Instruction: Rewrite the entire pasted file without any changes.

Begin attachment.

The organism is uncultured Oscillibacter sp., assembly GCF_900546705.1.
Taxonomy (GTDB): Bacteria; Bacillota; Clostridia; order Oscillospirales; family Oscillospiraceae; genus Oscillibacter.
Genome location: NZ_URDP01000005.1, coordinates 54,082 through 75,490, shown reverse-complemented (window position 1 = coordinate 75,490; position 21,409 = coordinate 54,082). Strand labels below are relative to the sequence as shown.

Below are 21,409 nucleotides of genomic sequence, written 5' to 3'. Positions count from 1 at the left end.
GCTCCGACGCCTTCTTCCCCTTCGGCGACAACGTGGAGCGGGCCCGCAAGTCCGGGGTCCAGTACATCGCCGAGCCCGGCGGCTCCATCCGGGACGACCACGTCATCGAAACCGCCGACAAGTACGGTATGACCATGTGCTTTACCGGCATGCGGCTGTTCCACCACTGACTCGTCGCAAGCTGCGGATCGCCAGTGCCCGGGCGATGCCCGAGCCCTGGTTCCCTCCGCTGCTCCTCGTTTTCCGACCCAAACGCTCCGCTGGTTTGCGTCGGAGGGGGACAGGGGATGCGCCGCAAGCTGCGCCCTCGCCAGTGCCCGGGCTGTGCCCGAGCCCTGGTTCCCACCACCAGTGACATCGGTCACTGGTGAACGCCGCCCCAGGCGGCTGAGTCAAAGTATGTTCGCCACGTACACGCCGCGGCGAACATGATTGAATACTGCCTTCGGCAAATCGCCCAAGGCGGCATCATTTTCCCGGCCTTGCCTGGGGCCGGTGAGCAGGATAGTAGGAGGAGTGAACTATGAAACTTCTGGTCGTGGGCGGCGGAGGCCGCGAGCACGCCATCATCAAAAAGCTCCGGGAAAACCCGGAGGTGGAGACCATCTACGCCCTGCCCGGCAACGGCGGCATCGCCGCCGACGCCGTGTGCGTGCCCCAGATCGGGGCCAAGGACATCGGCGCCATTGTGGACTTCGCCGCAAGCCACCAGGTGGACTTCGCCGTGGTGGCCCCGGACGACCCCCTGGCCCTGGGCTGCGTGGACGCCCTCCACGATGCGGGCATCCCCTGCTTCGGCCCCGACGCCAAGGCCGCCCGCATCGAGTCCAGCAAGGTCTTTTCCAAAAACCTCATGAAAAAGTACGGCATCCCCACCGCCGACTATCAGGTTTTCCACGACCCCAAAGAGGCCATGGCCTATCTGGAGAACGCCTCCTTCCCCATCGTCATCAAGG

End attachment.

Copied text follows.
The organism is uncultured Oscillibacter sp., assembly GCF_900546705.1.
Taxonomy (GTDB): Bacteria; Bacillota; Clostridia; order Oscillospirales; family Oscillospiraceae; genus Oscillibacter.
Genome location: NZ_URDP01000005.1, coordinates 54,082 through 75,490, shown reverse-complemented (window position 1 = coordinate 75,490; position 21,409 = coordinate 54,082). Strand labels below are relative to the sequence as shown.

Below are 21,409 nucleotides of genomic sequence, written 5' to 3'. Positions count from 1 at the left end.
GCTCCGACGCCTTCTTCCCCTTCGGCGACAACGTGGAGCGGGCCCGCAAGTCCGGGGTCCAGTACATCGCCGAGCCCGGCGGCTCCATCCGGGACGACCACGTCATCGAAACCGCCGACAAGTACGGTATGACCATGTGCTTTACCGGCATGCGGCTGTTCCACCACTGACTCGTCGCAAGCTGCGGATCGCCAGTGCCCGGGCGATGCCCGAGCCCTGGTTCCCTCCGCTGCTCCTCGTTTTCCGACCCAAACGCTCCGCTGGTTTGCGTCGGAGGGGGACAGGGGATGCGCCGCAAGCTGCGCCCTCGCCAGTGCCCGGGCTGTGCCCGAGCCCTGGTTCCCACCACCAGTGACATCGGTCACTGGTGAACGCCGCCCCAGGCGGCTGAGTCAAAGTATGTTCGCCACGTACACGCCGCGGCGAACATGATTGAATACTGCCTTCGGCAAATCGCCCAAGGCGGCATCATTTTCCCGGCCTTGCCTGGGGCCGGTGAGCAGGATAGTAGGAGGAGTGAACTATGAAACTTCTGGTCGTGGGCGGCGGAGGCCGCGAGCACGCCATCATCAAAAAGCTCCGGGAAAACCCGGAGGTGGAGACCATCTACGCCCTGCCCGGCAACGGCGGCATCGCCGCCGACGCCGTGTGCGTGCCCCAGATCGGGGCCAAGGACATCGGCGCCATTGTGGACTTCGCCGCAAGCCACCAGGTGGACTTCGCCGTGGTGGCCCCGGACGACCCCCTGGCCCTGGGCTGCGTGGACGCCCTCCACGATGCGGGCATCCCCTGCTTCGGCCCCGACGCCAAGGCCGCCCGCATCGAGTCCAGCAAGGTCTTTTCCAAAAACCTCATGAAAAAGTACGGCATCCCCACCGCCGACTATCAGGTTTTCCACGACCCCAAAGAGGCCATGGCCTATCTGGAGAACGCCTCCTTCCCCATCGTCATCAAGG